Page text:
ITC Students Partner with SU's Shaw Center in 'Food Busters' Lab

     Published on 12/4/15   Tagged under:   

In Vicki Parvese’s Culinary Arts class, students were learning about nutritional levels of different fats. In Ann Marie Furcinito’s SUPA Forensic Science class, students were learning about the chemical makeup of fats.
But, in partnership with the Syracuse University Shaw Center for Public and Community Service and the David B. Falk College of Sport and Human Dynamics, the classes recently worked together on a “Food Busters” lab to determine the health value of different types of fats. In preparation for the lab, culinary students baked more than 600 cookies—200 made with butter, 200 made with oil and 200 made with applesauce.
Culinary Arts junior Maiya White explained, “We’re figuring out how much fat is in cookies based on which ingredient was used. I think oil will taste the best but butter will have the most fat because it has the most calories in it. It’s nice to combine classes, because the people who aren’t in culinary get to see what it’s like and get to learn what’s in what they’re eating!”
SUPA Forensic Science junior Soloman Lawrence agreed that the new perspective was interesting. “I haven’t done this before in any other class—it was definitely exciting to be taste testing cookies,” he exclaimed. “We’re examining the physical properties of fats and how that will change when you bake it. Butter will burn a bit, for instance. We also saw the health impact of different types of fats have on you in terms of saturated versus unsaturated.”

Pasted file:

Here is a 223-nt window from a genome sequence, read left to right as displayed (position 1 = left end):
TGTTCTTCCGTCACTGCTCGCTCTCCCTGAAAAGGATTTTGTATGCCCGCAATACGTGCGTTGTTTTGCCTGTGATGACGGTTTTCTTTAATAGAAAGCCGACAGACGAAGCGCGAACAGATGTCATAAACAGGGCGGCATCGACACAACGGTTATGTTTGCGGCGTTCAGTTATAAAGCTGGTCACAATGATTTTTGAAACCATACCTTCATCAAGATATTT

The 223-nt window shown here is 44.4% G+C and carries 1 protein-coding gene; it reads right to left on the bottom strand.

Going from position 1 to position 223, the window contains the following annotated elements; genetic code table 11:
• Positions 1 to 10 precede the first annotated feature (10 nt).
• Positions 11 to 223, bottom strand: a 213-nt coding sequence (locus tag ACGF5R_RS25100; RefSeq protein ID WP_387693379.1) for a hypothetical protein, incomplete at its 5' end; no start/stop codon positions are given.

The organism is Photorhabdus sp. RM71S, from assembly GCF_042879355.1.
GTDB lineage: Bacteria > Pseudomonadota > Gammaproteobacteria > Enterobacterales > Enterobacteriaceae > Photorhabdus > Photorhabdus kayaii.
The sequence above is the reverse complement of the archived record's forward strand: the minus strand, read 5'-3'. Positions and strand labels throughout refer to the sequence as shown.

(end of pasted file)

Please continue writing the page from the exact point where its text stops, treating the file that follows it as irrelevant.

From the teaching perspective, Ms. Furcinito said the collaboration between programs was a great experience for all involved.
“It’s fun to combine classes,” she explained. “It allows students to mentor each other, using their different expertise. Sometimes, we have different age ranges and we’ll see freshmen working with seniors. And with the students from the Shaw Center, our students get to see the directions they could go if they stay in the field. All this cross-curriculum work gives students a wider mindset about these concepts they’re learning about.”
Shaw Center student Christina LiPuma, a senior majoring in Nutrition at SU, is a Nutrition Volunteer Coordinator at the Shaw Center. She and some of her classmates who are studying to become registered dietitians served as instructors during the Food Busters lab and said the experience was invaluable.
“It was great to work with the SCSD students because each student interpreted and connected with the lesson materials differently,” she said. “Many of the students were curious about what they should be eating and were confused by the information they were getting from the media and the Internet. While we formally taught them a lesson about fats, informally we were able to answer questions from curious students about what college is like and how to make healthy food choices. We have learned so much from them, too!”
Thank you to these SU students for sharing their knowledge with the ITC students in such an engaging way!